Warren Buffett: What I’m trying to do as I read reports, A, I like to understand just generally what’s going on in all kinds of businesses. If we own stock in a company and in an industry, and there are eight other companies that are in the same industry, I want to own or be on the mailing list for the reports for the other eight, because I can’t understand how my company is doing unless I understand what the other eight are doing.
I want to have the perspective of, in terms of market share, what’s going on in the business or their margins or the trend of margins, all kinds of things that I can’t get unless I know — I can’t be an intelligent owner of a business unless I know what all the other businesses in that industry are doing. And so, I try to get that information out of a report.
If I’m thinking about investing in a specific company, I try to size up their business and the people that are running it. And over the years, I have found reading a lot of reports to be quite useful in terms of making business decisions at Berkshire. If we own all of a business, I want to own shares in all of the competitors just to keep track of what’s going on. And I want to be able to intelligently evaluate how our managers are doing that. And I can’t do that unless I know the industry backdrop against which they’re working.
It’s amazing, you know, what — how well you can do in investing, really, with what I would call outside information. I find inside information — I’m not sure how useful that is. But outside information — there’s all kinds of information around, as to businesses. And you don’t have to understand all of them. You just have to understand the ones that you’re thinking about getting in. And you can do it, if you just — nobody will do it for you. You can’t read — in my view — you can’t read Wall Street reports and get anything out of them. You have to do it yourself and get your arms around it. I don’t think we’ve ever gotten an idea, you know, in 40 years from a Wall Street report. But we’ve gotten a lot of ideas from annual reports.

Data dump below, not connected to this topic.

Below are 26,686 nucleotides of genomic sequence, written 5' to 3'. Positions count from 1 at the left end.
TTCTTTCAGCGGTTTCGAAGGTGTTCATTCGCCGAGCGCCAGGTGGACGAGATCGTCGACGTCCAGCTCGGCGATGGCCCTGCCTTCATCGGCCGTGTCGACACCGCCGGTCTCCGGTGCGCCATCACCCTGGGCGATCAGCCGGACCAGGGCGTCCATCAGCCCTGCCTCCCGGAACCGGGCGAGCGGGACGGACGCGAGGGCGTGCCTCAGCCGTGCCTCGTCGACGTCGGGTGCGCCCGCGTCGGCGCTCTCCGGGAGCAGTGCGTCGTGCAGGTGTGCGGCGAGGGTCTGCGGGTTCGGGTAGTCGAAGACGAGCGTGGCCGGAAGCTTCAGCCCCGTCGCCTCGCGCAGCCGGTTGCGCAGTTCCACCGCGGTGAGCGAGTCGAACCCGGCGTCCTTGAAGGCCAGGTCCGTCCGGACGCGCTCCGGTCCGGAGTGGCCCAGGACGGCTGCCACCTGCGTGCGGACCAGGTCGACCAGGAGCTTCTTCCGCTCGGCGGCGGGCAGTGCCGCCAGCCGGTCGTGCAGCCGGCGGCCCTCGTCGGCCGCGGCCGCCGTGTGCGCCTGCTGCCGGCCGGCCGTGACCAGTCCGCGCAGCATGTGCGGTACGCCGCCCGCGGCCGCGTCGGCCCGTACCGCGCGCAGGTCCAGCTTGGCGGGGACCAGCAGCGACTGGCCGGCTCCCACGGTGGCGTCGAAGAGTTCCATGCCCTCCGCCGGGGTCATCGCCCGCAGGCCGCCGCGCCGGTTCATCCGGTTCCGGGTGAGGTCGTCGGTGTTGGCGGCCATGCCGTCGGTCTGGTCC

Charlie Munger: What I find is that it takes a long time to read the annual report even if it’s a comparatively simple business because if you really are trying to understand it, it’s not a bit easy.
Warren Buffett: Yeah. I would say that, on average, in a business, we’re really interested in, even though we know what to skip, to some extent, and what to read, I mean, it’s going to be 45 minutes or an hour on a report.
And if there are six or eight companies in the industry, that’s going to be six or eight hours, perhaps, and then their quarterlies and a lot of other — I mean, it — the way you learn about businesses is by absorbing information about them, thinking, deciding what counts and what doesn’t count, relating one thing to another. And, you know, that’s the job.
And you can’t get that by looking at a bunch of little numbers on a chart bobbing up and down about a — or reading, you know, market commentary and periodicals or anything of the sort. That just won’t do it. You’ve got to understand the businesses. That’s where it all begins and ends.